In response to my blog post “10 ways to love your body”

Dear blog reader,

You may have seen the media interest that my blog post has generated, and I just want to add some thoughts in response to some of the headlines.

I am very happy that my blog has opened up the emotive conversation surrounding our relationship with food. Clearly, this is an issue that many of us have experienced at various stages of our lives, and sometimes the relationship can be complicated. My issues with food happened during my formative years when I was a teenager.  I’m not sure what triggered this exactly, but I feel it was an accumulation of life changes I was experiencing at the time.  I was fortunate in that my issues were short-lived (just a few months) and I was able to find support to help me overcome the problems, and I enjoy a very balanced and happy relationship with food now.  And I really hope this sends a message of support and encouragement to all of you reading this.

My feeling now, thirty years later, is that our relationship with food changes in response to how we are feeling – whether we are eating to get to a healthier place physically, or trying to soothe a hangover, or feeling hormonal or happy.  I am interested to hear your stories too and hope we can continue to share positive messages about how we overcome our struggles.

 

Love Lorraine xxx

 

 

 

2 Comments

  1. 11th May 2017 / 4:22 am

    Lorraine,

    I have so much respect for you–now even more than ever–knowing we experienced a mutual struggle. I’m currently a student-athlete pursing chemical engineering, but have always loved to bake and please people with impressive food since I was allowed to use an oven. I remember putting on Martha Stewart in my mom’s room after school and just appreciating the beauty and creativity in baking. Maybe that’s where my love for science stemmed from? Baking is a science!

    I struggled for two and a half years in high school and some of college with food and developed the “b word” (can’t be bothered to say it) and often felt very trapped. It was like a nightmare that wouldn’t stop repeating itself. I’d cry going to sleep not knowing if I could ever break the habit. Even though the disorder went away my freshman year of college, I relapsed a couple of times when I’d come home for break. I was so frustrated–I loved food, but couldn’t properly appreciate it all of the time. So I started to avoid it all together. After binging episodes I’d go for sometimes 48 hours without eating anything at all.

    After I hit my breaking point–being in horrible pain from stomach ulcers, breaking a brittle rib from just coughing, having to sit out of golf for an entire season, and my menstrual cycle stopping for a whole year–I had to come clean to my parents, even though I was so ashamed. I was too scared for my health. To my surprise, my dad told me he also suffered from an eating disorder as he used to model in Chicago and fell to the pressure of the industry.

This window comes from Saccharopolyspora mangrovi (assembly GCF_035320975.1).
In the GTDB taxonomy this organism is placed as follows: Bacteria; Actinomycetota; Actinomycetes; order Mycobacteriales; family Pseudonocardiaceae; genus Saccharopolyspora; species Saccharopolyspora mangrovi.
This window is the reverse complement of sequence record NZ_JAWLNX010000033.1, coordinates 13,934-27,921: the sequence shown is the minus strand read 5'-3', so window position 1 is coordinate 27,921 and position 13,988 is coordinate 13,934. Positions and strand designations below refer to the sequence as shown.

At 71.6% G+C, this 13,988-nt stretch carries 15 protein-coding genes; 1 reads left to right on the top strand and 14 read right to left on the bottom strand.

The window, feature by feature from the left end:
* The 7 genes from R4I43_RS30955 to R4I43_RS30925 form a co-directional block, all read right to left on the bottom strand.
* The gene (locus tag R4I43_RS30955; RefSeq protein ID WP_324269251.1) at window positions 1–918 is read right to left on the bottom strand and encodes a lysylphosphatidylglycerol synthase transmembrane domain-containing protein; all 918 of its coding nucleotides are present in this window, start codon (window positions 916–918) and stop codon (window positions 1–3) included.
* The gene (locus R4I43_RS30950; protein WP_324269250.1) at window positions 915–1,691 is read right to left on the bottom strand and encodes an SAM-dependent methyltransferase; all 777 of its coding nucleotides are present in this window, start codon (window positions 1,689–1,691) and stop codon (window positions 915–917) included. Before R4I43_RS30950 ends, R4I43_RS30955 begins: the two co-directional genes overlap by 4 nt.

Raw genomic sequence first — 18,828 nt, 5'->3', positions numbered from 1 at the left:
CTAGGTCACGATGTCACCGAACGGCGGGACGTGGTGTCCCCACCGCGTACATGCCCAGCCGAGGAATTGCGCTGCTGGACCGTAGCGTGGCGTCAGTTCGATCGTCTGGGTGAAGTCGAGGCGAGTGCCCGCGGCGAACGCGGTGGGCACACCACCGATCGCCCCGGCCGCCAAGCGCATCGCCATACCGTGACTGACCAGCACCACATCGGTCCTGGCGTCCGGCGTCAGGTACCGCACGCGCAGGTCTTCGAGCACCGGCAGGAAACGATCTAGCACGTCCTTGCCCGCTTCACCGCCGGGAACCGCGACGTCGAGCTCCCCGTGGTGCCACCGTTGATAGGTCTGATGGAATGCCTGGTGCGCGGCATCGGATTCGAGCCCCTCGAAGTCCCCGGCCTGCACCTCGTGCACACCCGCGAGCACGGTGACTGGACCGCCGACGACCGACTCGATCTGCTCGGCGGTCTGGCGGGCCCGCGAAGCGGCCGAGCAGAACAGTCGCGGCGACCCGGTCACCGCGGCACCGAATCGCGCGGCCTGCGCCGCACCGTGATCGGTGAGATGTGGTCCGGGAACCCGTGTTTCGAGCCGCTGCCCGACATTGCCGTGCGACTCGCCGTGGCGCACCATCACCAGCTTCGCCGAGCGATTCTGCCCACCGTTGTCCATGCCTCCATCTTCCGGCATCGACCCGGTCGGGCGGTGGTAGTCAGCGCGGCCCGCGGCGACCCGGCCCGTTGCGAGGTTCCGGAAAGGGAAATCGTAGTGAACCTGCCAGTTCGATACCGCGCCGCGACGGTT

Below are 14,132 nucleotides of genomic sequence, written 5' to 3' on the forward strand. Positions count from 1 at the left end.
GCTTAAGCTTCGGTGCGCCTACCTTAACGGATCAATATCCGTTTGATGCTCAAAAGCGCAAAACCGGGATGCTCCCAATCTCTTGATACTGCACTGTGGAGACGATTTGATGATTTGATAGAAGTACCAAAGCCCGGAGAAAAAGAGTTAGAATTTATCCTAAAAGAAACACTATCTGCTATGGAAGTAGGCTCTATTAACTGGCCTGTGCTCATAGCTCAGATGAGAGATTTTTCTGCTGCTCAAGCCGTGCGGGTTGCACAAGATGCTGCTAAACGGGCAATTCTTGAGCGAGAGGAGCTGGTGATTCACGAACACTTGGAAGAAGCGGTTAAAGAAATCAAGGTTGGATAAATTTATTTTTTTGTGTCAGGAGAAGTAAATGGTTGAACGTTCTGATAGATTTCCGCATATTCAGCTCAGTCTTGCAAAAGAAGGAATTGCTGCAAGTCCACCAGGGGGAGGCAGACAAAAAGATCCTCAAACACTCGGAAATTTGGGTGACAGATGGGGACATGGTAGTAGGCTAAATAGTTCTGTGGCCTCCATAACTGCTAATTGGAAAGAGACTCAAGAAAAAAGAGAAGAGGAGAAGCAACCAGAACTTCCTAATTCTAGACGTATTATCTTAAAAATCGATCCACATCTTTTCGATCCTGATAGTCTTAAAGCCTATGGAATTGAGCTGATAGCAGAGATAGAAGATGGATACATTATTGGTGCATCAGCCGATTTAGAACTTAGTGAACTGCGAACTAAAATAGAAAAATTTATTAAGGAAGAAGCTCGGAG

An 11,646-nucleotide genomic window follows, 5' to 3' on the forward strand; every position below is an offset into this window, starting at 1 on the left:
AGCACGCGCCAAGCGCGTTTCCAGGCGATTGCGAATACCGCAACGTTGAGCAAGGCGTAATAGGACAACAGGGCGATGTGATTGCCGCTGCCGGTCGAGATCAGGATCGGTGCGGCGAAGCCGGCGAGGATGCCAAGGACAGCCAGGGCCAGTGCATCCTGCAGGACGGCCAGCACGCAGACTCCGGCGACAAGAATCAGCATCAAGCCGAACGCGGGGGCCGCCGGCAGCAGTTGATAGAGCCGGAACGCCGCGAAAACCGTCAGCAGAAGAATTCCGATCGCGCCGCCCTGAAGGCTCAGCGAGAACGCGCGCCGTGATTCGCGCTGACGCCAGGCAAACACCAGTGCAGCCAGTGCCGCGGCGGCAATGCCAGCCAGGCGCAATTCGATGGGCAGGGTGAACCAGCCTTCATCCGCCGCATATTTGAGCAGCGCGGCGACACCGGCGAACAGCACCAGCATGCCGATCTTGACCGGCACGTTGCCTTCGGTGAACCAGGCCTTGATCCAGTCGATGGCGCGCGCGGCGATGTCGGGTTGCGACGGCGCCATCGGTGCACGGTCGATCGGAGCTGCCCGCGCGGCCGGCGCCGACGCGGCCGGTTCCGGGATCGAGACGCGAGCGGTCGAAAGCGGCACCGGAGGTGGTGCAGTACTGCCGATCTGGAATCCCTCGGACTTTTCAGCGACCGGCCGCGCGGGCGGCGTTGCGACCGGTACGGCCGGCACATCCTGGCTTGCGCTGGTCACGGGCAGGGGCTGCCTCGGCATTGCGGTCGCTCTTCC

I think for me, there was so much pressure to get scholarship money and be a college athlete during high school that I think all the competition, training, and loneliness got to me. I also grew up with a gorgeous mom and two beautiful sisters while I felt I never really blossomed. Some days I wish I would’ve gotten professional help for my disorder, but I battled on my own anyway.

    Living on my own, having my own routine for gym and study, and having an amazing boyfriend to support me since November of 2015 have all contributed to my healing in the last couple of years. I believe these things have truly–finally–helped me learn how appreciate food and use it for nourishment instead of comfort. Exercise has really done a big part for my physical health–it got me to listen to my body and understand what it really needs. The love and support from my amazing Cedric has done everything for my mental health, on the other hand, which was perhaps the biggest blessing of all.

    All I want to say to you is thank you for being an amazing role model to a 21-year-old. I don’t think any of us grow out of “it”, we just learn to cope with the “perfection” mentality over time, and let anxiety subside with support from others around us. Self-criticism never hurts, but constantly beating ourselves up won’t ever heal us. I learned only recently that, sometimes in life, you need to reach out for others to help you. We can’t struggle alone in silence, because true strength is knowing when we need help! I’m still working on lowering my own standards, whether it be how I look, what grades I get, how I perform athletically, and even the health of my relationships.

    I never pour my soul out like this, but this is an exception. I watched the whole new season of Spring Baking Championship today and always admired you on other cooking programs, never knowing much about you. It’s only a coincidence that DailyMail published this article recently, because I didn’t know I could admire you more! Your healthy workout lifestyle, your food creations, your words–these are all things that I really relate to on an exceptionally deep level. I couldn’t help but reach out to you. You’ve been so brave–it’s not easy for the unfamous, let alone someone with your platform, to be so candid. Thank you so much, Lorraine.

    -Courteney

    • 21st May 2017 / 6:19 pm

      Hi Courteney, What an amazing inspiration you are. How incredible you have been through all of this and now are obviously flourishing. You story really is incredible and one which would really help others find the strength and hope to find help. I hope you do share it with others who find themselves struggling with food. Thank you so much for sharing. Big love Lorraine xxx

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